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An important center for technology and new business, Loudoun County, Va., has been among the fastest-growing counties in the United States for several years running. Thomas Dunlap ’94 has assumed a significant leadership role there as president of the Loudoun County Bar Association, which he wants to become a more personally active and socially responsible organization.

“I think energizing the bar is really important as the number of lawyers in the county has doubled in the last five years and will probably double again in the next two years, so building a strong base and infrastructure is the most important part of the job [now].”

Dunlap is managing partner of Dunlap, Grubb, Weaver & Whitbeck, focusing on complex civil litigation, including patent, copyright, trademark, corporate, and commercial. His cases have included copyright disputes in the United Kingdom and multi-jurisdictional federal patent infringement claims from Taiwan and Israel. Dunlap has appeared before the Supreme Court of Virginia, where he successfully argued the application of the intra-corporate immunity doctrine as it relates to conspiracy claims. He is barred in Virginia, Maryland, Washington, D.C., a number of federal courts, the U.S. Tax Court, and the U.S. Supreme Court.

An English graduate with a theater concentration, Dunlap was a member of the Lafayette fencing and rugby teams. He also interned as a reporter for the Loudoun-Times Mirror as a student.

“Lafayette gave me the opportunity to explore my strengths and weaknesses,” he says. “I was the prince of needing second and third chances and rather than treat me as simply a student at a faceless institution, Lafayette treated me as an individual. I think it had a lot of influence on my decision to go back to law school after two years in Manhattan (in banking of all things), and further, helped me decide on a smaller law school with the same type of atmosphere. (I did have to get back to Virginia at some point as well).

Michael O’Neill, Bryan Washington, Lee Upton, and a number of other professors in the theater and English departments made learning enjoyable and thus something I wanted to do, as opposed to something that I needed to do to get a job. Maybe I didn’t choose the path less traveled by, but it has nevertheless made all the difference.”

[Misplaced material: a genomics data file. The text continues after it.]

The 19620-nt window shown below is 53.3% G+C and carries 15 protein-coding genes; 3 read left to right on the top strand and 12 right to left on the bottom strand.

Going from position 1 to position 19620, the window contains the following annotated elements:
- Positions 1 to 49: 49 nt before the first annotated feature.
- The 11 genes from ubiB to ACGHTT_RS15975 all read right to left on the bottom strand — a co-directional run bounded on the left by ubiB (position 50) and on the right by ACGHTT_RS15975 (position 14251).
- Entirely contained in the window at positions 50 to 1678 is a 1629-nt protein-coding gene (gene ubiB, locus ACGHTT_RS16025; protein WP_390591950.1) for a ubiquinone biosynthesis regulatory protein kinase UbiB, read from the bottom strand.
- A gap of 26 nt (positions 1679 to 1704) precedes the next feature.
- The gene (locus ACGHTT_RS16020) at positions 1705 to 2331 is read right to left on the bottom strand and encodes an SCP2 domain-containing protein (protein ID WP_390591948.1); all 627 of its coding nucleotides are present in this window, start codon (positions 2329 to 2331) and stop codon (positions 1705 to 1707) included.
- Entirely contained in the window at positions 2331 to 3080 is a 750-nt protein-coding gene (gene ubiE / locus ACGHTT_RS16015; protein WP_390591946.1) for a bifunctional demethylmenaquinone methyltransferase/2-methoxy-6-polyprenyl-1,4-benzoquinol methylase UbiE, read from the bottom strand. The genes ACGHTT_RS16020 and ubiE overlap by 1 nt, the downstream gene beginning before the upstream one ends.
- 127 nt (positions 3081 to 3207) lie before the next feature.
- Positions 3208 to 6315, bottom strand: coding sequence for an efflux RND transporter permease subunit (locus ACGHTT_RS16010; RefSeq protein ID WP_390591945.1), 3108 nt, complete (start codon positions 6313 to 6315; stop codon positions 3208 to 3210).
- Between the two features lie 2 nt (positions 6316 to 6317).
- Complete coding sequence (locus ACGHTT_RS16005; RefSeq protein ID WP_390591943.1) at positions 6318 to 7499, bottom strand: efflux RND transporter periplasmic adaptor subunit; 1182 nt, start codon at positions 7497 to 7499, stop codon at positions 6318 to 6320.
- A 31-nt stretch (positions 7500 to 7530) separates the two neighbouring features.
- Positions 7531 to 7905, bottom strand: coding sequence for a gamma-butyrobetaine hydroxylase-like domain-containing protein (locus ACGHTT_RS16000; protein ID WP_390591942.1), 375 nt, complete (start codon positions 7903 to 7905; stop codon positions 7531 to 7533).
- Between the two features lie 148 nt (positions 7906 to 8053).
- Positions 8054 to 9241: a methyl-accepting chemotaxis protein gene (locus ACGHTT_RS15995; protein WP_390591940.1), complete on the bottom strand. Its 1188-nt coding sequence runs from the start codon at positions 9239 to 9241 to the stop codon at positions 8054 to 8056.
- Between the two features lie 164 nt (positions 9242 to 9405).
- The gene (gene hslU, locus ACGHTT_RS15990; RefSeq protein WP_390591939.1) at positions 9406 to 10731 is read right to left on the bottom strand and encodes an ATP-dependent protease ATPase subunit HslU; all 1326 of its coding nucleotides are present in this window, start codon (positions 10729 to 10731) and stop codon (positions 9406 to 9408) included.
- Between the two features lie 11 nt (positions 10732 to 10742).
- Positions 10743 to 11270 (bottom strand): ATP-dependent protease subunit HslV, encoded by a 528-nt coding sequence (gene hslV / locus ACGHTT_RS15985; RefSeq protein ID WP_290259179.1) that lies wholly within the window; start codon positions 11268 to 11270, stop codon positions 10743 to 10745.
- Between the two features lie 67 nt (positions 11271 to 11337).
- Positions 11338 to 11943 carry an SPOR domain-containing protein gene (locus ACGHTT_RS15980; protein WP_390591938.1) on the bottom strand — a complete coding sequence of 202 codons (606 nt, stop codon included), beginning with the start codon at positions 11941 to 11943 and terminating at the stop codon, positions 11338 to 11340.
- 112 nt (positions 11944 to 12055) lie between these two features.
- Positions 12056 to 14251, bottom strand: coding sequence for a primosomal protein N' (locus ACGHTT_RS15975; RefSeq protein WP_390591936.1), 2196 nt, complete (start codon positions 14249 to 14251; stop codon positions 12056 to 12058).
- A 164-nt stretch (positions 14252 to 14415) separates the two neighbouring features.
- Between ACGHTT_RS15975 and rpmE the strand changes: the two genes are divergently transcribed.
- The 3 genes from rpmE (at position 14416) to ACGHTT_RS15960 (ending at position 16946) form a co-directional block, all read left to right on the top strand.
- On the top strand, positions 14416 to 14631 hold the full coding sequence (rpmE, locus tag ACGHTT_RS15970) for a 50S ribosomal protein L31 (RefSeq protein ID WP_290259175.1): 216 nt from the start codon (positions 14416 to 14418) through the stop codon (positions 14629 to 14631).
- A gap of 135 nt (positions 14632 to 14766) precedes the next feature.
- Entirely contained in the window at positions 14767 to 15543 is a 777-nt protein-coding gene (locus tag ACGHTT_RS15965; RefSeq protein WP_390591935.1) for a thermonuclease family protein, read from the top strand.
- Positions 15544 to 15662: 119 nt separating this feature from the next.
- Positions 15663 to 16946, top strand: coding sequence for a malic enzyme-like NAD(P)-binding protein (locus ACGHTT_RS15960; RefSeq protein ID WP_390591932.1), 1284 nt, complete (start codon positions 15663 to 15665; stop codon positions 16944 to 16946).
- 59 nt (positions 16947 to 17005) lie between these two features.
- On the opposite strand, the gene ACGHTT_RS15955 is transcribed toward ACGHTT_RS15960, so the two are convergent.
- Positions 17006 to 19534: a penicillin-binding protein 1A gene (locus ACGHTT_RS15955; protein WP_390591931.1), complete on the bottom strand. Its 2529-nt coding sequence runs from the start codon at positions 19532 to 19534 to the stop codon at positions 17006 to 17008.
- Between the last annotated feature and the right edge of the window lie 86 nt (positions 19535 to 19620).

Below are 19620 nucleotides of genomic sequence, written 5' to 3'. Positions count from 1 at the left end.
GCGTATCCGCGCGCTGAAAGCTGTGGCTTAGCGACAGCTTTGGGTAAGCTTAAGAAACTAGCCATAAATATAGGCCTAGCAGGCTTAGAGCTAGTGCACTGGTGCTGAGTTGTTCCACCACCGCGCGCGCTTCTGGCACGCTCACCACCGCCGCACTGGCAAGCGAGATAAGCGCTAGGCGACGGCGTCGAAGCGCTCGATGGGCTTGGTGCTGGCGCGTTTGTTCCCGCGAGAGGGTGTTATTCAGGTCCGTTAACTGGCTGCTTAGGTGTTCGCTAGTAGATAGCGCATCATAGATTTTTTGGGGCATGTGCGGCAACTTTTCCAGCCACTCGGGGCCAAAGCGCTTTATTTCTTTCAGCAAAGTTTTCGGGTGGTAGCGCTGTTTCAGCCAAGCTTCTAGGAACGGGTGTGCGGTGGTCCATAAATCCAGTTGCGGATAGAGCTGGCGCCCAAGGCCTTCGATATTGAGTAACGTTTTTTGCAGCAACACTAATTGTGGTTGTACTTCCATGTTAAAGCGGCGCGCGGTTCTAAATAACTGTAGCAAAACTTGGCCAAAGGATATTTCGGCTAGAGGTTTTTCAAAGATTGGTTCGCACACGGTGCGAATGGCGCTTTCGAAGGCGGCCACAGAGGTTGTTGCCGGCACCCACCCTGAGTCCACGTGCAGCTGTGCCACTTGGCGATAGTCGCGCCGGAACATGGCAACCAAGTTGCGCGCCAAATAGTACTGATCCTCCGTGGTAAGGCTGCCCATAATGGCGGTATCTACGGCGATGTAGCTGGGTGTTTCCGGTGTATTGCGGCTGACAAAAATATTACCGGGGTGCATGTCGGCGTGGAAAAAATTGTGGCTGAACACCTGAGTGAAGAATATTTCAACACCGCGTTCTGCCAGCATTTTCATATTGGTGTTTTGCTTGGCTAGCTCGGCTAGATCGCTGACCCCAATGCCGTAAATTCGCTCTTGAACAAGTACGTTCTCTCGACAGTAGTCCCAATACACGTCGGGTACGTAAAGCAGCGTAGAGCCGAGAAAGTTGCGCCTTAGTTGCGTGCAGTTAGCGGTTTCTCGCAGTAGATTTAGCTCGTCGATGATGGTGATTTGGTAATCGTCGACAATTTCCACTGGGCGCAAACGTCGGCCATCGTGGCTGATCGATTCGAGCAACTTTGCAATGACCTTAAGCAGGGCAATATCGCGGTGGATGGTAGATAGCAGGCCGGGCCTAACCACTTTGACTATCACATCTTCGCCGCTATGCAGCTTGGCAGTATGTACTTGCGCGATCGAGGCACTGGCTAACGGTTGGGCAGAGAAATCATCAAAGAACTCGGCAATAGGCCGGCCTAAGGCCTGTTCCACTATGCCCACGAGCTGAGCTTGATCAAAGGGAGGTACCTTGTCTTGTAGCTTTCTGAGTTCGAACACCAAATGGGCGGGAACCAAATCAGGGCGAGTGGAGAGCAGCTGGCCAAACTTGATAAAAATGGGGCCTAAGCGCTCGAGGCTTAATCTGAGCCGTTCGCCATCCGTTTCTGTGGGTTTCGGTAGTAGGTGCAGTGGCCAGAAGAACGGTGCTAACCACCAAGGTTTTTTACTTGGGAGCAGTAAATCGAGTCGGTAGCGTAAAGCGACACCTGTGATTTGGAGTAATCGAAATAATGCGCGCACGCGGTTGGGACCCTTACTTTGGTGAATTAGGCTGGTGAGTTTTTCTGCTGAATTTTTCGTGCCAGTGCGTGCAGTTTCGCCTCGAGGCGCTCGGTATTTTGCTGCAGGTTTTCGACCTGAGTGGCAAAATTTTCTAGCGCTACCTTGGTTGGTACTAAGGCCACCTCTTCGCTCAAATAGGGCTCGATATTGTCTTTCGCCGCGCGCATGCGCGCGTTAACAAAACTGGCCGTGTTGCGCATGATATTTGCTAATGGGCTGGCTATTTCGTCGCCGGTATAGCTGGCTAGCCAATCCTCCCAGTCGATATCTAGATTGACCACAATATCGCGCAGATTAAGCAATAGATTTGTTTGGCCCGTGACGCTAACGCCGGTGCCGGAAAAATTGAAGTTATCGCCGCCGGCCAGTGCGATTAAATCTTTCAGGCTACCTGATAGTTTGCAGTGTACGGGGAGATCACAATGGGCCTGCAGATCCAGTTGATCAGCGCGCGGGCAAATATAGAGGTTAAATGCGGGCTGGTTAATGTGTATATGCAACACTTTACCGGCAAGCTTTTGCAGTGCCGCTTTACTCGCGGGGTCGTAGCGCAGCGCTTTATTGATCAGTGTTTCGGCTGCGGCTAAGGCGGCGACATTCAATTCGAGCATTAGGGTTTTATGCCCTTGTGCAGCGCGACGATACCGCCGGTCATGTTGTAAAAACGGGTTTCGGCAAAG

For two years after college, Dunlap worked in New York for Chemical Bank (now Chase Manhattan), PaineWebber, and Bank of New York in both retail and commercial banking. He attended law school at Washington & Lee University, where he became a member and vice magistrar of Phi Delta Phi Legal Honors Fraternity and continued to play rugby. After graduation, he joined the Leesburg, Va., law firm of Bredimus & Associates, P.C. until the end of 2001, when he and Dan Grubb formed Dunlap & Grubb.

Dunlap is a graduate of Army Officer Candidate School and holds a commission as a cavalry officer. In March 2001 he joined the National Guard and was the squadron nominee for the Douglas MacArthur leadership award in 2004. He is the executive officer for the HHC, 29th Infantry Division (Light) at Fort Belvoir, Va. He holds a private pilot rating, rescue diver license, Military Humvee and M1 Tank drivers licenses, and is a former national silver medalist in full-contact Burmese kickboxing.

He also is a member of the executive committee and board of directors for Loudoun Community Free Clinic Hospital and a board member of the LoudounCares charity and the Northern Virginia Campus of Shenandoah University. Dunlap enjoys spending time with his wife, who is also a lawyer, and his daughter Lindsay Jane.

Categorized in: Alumni Profiles